Book Review

Book Review: “A World Without Email” by Cal Newport

Surely many if not most of us have some amount of email fatigue, but who would want a world without it entirely? But the provocative title has this subtitle: “Reimagining work in an age of communication overload.” This book is not about a world without email, but rather ponders an information workforce that doesn’t accidentally rely upon email for coordinating most effort. The central thesis is that knowledge workers let email — and more recently, Slack — happen to us and that the optimal application of electronic communication is very likely not so unstructured. While Newport’s ruminations on successor technologies are not fleshed out enough to form a true proposal, his case studies and arguments are I think worthwhile for beginning a paradigm shift toward how we think about knowledge work this century.

Seemingly for the sake of completeness (since everyone already knows it), Newport first argues about why email sucks. He has three main complaints:

  1. email reduces productivity
  2. email makes us miserable
  3. email has changed workflows to accommodate it

He cites a lot of case studies, anecdotes, and the histories of other major technical innovations to justify these complaints, but the few basic reasons that stuck out to me to motivate them were these:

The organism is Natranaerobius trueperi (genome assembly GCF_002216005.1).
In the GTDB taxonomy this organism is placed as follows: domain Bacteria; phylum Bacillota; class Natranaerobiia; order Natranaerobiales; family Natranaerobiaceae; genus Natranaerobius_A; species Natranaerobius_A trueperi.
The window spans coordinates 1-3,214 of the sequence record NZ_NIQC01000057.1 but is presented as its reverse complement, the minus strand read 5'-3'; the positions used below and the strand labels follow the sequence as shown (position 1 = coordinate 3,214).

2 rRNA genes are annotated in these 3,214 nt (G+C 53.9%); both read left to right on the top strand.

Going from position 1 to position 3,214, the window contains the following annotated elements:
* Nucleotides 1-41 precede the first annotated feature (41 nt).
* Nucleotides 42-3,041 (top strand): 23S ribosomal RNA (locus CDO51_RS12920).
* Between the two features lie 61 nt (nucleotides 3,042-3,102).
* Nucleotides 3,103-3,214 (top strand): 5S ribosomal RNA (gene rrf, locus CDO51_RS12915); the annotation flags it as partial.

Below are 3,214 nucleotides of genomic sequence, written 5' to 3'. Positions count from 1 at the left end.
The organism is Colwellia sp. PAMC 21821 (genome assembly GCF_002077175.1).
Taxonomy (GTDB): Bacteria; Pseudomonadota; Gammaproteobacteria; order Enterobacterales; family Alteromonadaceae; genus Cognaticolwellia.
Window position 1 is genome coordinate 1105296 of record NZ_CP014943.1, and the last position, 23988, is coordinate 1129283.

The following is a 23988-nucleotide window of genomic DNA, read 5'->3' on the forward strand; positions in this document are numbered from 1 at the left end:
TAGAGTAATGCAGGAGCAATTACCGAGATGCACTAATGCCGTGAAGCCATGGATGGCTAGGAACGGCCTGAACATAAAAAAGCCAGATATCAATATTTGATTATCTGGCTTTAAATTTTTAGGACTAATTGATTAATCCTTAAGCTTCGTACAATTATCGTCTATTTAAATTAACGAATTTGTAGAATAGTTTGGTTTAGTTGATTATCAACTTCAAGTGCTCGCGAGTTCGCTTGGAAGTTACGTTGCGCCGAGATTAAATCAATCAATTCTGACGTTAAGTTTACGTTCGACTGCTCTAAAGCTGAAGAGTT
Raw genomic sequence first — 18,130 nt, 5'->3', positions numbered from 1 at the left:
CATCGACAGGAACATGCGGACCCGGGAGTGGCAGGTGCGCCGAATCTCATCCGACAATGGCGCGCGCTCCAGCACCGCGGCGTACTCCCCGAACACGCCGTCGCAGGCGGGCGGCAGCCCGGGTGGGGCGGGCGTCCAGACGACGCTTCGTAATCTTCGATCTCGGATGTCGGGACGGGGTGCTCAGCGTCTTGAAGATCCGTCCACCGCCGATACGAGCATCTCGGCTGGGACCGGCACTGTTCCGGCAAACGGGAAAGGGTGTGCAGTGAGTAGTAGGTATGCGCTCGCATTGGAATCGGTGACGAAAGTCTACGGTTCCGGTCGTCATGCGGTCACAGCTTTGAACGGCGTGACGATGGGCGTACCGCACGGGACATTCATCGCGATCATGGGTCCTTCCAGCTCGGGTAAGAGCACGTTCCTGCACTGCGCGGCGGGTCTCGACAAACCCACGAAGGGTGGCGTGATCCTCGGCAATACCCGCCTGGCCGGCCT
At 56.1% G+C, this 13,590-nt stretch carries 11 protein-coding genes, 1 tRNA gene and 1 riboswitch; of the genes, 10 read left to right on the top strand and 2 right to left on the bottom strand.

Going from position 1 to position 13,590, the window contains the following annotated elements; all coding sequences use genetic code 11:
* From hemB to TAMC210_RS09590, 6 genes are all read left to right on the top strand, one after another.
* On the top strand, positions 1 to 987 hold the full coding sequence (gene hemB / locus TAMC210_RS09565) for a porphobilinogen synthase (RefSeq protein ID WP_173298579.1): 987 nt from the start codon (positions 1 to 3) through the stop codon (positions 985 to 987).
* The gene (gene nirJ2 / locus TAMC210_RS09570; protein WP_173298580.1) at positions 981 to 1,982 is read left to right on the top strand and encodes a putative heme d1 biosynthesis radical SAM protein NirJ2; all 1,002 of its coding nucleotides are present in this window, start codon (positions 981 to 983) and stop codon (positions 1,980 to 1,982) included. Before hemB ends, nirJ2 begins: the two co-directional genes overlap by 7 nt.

• we often fail to express important context (or content) that’s frequently non-linguistic
  • we’re overconfident that readers will understand our intent
  • the friction to sending an email is too low

The first two are really just criticisms of any writing form but are particularly salient in a business context. That last point is really the interesting one that says something about human social dynamics: the idea is that you wouldn’t randomize someone with a stupid question in person, and probably not even if you had a post a physical telegram through an elaborate series of pneumatic tubes. Since email has made interrupting someone virtually free, we wind up abusing the privilege.

What has that abuse led to? Newport calls it the “hyperactive hive mind,” the current state of the art where knowledge work is carried out by ad hoc committee in long email threads. Not only is it obnoxious — inducing people to “work” all the time and encouraging unnecessary, performative messaging — but it’s not efficient either. The cheap and unstructured format of email encourages all manner of productivity-killing behaviors, from always-on burnout to dropped balls from meandering discussions with no clear responsibility delegation to the confusion of email with meaningful work itself.

What’s the solution for knowledge workers? Again proposed through lots of case studies and anecdotes, especially from the industrial revolution, it’s essentially the adoption of purpose-built organization workflows (usually in software) that impose structure and minimize the need to interrupt in order to function. Newport offers three properties of “effective production processes:”

  1. It’s easy to review who is working on what and how it’s going.
  2. Work can unfold without significant amounts of unscheduled communication.
  3. There’s a known procedure for updating work assignments as the process progresses.

Ultimately, Newport concludes that the ease and flexibility of email make it useful for handling truly emergent or novel circumstances, but for everything else in knowledge work there must be a better arrangement than the “hyperactive hive mind.” As an “academic, not a business expert,” Newport leaves figuring out just what that is as an exercise for the reader.

2021, 296 pages.

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